When I was growing up, I spent my summers on what we called my grandmother’s “farm,” but it was actually her orchard because she had sold off most of her land following my grandfather’s death. The orchard was a slice of heaven on earth. At least this is the way I choose to remember it.
When I was young, staying at the orchard was dirty, sweaty, backbreaking, and exhausting work. On really hot summer days, there were times I felt like I was going to collapse. But at the edge of the orchard, right in the yard outside the farmhouse, stood an old cast-iron pump. I would grab a tin cup, scoop up some water sitting in the pail beneath the spout, prime the impeller, and begin pumping the handle. A faraway vacuum sound followed by a rising gurgle preceding a gush of ice-cold, clear, sparkling, refreshing water. I still remember the chill and goosebumps the cold water brought to my warm body. It was as wonderful a visceral, physical experience as I can remember from my entire childhood. When I hear the phrase from Isaiah, “With joy you will draw water from the wells of salvation,” the pump at my grandmother’s farm comes to mind. What an amazing image! Drawing the very water of life from the well of salvation. Immersing one’s hands and face and very being in the abundant wellspring of God’s love and grace. Receiving in an ever-flowing stream the freely given redemption and acceptance of God.
When we are tired, hot, and weary, God’s grace restores our souls and refreshes our spirits. Too often we allow ourselves to become dehydrated in our faith. How deep is the well from which we draw? God supplies all we need to thrive, even in the most difficult times, even when we feel we cannot make it on our own.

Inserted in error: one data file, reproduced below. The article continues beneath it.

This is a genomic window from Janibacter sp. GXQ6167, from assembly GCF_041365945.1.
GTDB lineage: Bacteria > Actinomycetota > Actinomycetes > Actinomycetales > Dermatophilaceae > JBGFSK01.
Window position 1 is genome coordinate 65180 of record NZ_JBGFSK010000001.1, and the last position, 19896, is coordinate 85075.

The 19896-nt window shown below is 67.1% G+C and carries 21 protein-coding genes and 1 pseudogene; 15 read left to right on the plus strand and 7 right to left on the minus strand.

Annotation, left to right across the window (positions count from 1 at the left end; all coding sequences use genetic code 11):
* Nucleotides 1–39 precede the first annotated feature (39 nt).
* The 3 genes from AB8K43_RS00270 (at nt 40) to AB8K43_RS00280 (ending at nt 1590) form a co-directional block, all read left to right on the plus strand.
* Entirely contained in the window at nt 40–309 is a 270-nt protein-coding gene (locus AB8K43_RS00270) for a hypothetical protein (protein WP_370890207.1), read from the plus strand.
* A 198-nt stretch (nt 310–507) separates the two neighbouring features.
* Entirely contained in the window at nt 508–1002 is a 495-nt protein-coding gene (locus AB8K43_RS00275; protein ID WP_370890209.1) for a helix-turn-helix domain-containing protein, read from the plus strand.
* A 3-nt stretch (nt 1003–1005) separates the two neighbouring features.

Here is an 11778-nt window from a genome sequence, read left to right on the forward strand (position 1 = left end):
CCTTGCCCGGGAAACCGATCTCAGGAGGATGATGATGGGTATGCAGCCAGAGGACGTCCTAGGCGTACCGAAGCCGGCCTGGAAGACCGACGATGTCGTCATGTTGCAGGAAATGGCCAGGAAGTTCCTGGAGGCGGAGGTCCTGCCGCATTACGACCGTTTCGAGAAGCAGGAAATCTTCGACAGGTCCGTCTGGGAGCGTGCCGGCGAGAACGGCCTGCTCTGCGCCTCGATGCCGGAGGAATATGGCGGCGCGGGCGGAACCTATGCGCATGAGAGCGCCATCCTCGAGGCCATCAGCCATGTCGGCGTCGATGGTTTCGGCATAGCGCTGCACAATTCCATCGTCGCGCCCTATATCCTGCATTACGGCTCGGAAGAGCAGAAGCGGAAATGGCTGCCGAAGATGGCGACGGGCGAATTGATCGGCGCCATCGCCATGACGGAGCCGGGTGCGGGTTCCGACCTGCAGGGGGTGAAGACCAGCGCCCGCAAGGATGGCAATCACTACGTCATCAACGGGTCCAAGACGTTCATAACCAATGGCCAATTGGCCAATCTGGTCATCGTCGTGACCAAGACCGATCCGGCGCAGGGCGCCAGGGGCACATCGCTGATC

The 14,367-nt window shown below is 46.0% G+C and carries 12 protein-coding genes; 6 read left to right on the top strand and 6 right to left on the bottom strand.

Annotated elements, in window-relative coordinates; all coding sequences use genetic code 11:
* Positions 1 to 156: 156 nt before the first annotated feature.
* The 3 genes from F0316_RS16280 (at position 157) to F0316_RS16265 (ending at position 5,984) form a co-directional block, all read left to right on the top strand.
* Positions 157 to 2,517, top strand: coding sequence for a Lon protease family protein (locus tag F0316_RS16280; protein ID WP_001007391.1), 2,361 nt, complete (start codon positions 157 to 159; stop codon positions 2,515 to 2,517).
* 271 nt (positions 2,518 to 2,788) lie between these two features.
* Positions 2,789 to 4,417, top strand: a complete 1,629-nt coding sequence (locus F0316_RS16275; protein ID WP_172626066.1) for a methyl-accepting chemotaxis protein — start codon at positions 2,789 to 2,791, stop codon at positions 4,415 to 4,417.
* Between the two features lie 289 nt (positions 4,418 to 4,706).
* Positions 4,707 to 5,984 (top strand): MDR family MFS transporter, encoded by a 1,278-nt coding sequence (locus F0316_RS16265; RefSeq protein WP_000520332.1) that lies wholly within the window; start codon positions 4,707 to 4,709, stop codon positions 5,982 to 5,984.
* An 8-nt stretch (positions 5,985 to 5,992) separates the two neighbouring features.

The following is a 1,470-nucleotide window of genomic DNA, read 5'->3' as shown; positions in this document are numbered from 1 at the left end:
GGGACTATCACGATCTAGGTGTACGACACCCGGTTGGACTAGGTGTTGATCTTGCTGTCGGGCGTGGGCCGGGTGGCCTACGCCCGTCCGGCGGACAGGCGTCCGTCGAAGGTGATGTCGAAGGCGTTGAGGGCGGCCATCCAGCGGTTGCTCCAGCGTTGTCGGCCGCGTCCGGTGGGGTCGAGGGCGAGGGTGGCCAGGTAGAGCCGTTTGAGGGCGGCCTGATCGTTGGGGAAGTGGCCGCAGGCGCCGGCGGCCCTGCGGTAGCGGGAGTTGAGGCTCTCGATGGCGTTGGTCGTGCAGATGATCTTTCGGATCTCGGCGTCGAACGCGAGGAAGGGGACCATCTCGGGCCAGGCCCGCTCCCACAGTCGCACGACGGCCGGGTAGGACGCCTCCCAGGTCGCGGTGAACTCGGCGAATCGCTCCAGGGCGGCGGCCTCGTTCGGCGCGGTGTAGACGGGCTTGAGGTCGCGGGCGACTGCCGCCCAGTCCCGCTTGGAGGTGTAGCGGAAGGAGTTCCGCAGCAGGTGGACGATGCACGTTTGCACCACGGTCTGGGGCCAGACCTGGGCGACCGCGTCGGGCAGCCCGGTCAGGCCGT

Wellspring of faith and hope and love, we know that you will supply us with the water of your salvation. Amen.
This week we read two passages from the prophet Isaiah. In the first, God promises a total restoration, a new heaven and a new earth— a theme repeated in Revelation 21. The new Jerusalem will be filled with joy and prosperity. Isaiah 12 offers thanksgiving to God for the gift of salvation. The praise of God will be proclaimed among many nations. In the epistle, Paul chastises a lazy faction among the Thessalonians. This passage has been misapplied as teaching against providing assistance to the poor, but Paul’s target is not the poor; it is those who can provide for themselves but fail to do so because they say they are too focused on waiting for Jesus. In Luke, Jesus foretells future turmoil for Jerusalem at the hands of the Romans.
Read Isaiah 65:17-25. How can you play a part in Isaiah’s vision for God’s people? When do you have to accept that only God can usher in this vision? How do you know the difference between these two situations?
Read Isaiah 12. How can your words be life-changing for others?
Read 2 Thessalonians 3:6-13. Who has mentored you in the faith? How has their guidance helped you grow?
Read Luke 21:5-19. How do you speak the truth of Jesus to those who say the end is near?
Respond by posting a prayer.